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Hyperglycemia: Symptoms and Treatment

Hyperglycemia is a clinical symptom that involves an increase or excess in blood serum sugar (glucose). As a norm in the blood of a patient with hyperglycemia 3.3-5.5 mm / l, the amount of sugar exceeds 6-7 mm / l.

With a significant increase in blood glucose (1 16.5 mm / liter or more), pre-natural conditions or even coma are more likely to occur.

What are the signs and symptoms of hyperglycemia?
In order to provide first aid to the patient and to prevent the progression of dangerous complications, it is important to immediately identify a sharp rise in blood glucose levels. To do this, you need to know the main symptoms of hyperglycemia:

Severe annoyance, though not motivated by anything,
Intense thirst
Numbness of the lips
Severe cold
The increased appetite (characteristic symptoms),
Excessive sweating
Severe headache
Attention deficit,
Symptoms of an illness include acetone odor from the patient's mouth,
Frequent urination,
Dry skin

The presence of glucose in the urine is often noticed with an increase in blood glucose levels (glucosuria). Generally, urine should not contain glucose, as it is completely excreted by the kidneys.

The main symptoms of hyperglycemia are increased thirst and increased urination. Other symptoms may include headache, fatigue, blurred vision, loss of appetite, and thinking and concentration problems.

A significant increase in blood glucose can lead to an emergency ("diabetic coma"). It can occur with both type 1 diabetes and type 2 diabetes. People with type 1 diabetes develop diabetic ketoacidosis, and patients with type 2 diabetes develop hyperglycemic hyperosmolar Bezketnovi syndrome (or hyperosmolar coma). These so-called hyperglycemic crises are serious situations that threaten the patient's life if treatment is not started immediately.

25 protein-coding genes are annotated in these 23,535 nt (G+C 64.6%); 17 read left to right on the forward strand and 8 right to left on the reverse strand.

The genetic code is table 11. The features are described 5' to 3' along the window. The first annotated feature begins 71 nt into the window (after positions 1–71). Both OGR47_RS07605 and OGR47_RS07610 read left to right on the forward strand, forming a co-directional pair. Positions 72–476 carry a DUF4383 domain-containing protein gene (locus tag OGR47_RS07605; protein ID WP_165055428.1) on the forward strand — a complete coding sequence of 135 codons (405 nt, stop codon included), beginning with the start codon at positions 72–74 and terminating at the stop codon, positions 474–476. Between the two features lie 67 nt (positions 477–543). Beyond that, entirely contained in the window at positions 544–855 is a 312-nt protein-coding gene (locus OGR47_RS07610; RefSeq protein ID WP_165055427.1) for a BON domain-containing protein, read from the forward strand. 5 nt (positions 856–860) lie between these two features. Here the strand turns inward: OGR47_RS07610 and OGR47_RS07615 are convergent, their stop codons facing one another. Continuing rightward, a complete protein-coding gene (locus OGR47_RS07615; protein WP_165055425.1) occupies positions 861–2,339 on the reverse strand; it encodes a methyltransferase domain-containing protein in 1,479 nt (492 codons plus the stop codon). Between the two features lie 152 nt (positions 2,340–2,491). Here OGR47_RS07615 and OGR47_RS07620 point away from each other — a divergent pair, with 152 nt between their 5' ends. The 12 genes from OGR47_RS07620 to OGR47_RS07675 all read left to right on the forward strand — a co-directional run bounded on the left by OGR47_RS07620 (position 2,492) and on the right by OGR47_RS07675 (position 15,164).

Over time, hyperglycemia can lead to the destruction of organs and tissues. Prolonged hyperglycemia weakens the immune response, leading to poorly healing cuts and wounds. The nervous system, blood vessels, kidneys, and vision can also be affected.

How is hyperglycemia treated?
Mild or transient hyperglycemia often does not require treatment, depending on its cause. People with moderate levels of blood glucose or prediabetes can reduce their sugar by changing their diet and lifestyle. Talk to your doctor about this to make sure you have chosen the right diet and lifestyle, or use sources you can trust, such as information from the Diabetic Association.

Insulin is a drug for people with type 1 diabetes and for the treatment of life-threatening conditions associated with a sharp rise in blood glucose. People with type 2 diabetes can use a combination of different oral and injectable drugs. Some patients with type 2 diabetes also use insulin.

Hyperglycemia caused by other causes may be normal during treatment of the underlying disease. In some cases, it may be advisable to stabilize glucose levels during insulin treatment.

What causes hyperglycemia?
Hyperglycemia can be caused by a variety of diseases, but diabetes is still the most common of them. Diabetes affects 6% of the population. With diabetes, insufficient production of insulin in the body or insulin cannot be used effectively increases glucose levels. Typically, the pancreas produces insulin after eating, so the cells can use glucose as fuel. This helps you to keep your blood sugar levels within normal limits.

Type 1 diabetes accounts for about 5% of all diabetic cases and results in damage to the pancreatic cells responsible for insulin secretion.

This is due to the fact that type 2 diabetes is much more common and insulin cannot be used effectively. In addition to type 1 and type 2 diabetes, there is also gestational diabetes, a type of diabetes that develops in pregnant women. According to statistics, 2 to 10% of pregnant women suffer from it.

Many times hyperglycemia is not the result of diabetes. Other conditions may also cause:

Pancreatitis (inflammation of the pancreas)
Pancreatic cancer
Hyperthyroidism (increase in thyroid activity),
Cushing's syndrome (high levels of cortisol in the blood),
Abnormal hormone-secreting tumors, including glucagon, pheochromocytoma, growth hormone-secreting tumors,
Severe stress for the body for heart attacks, strokes, trauma, serious diseases can cause temporary hyperglycemia,
Some medications such as prednisone, estrogens, beta-blockers, glucagon, oral contraceptives, phenothiazines may cause elevated blood glucose.

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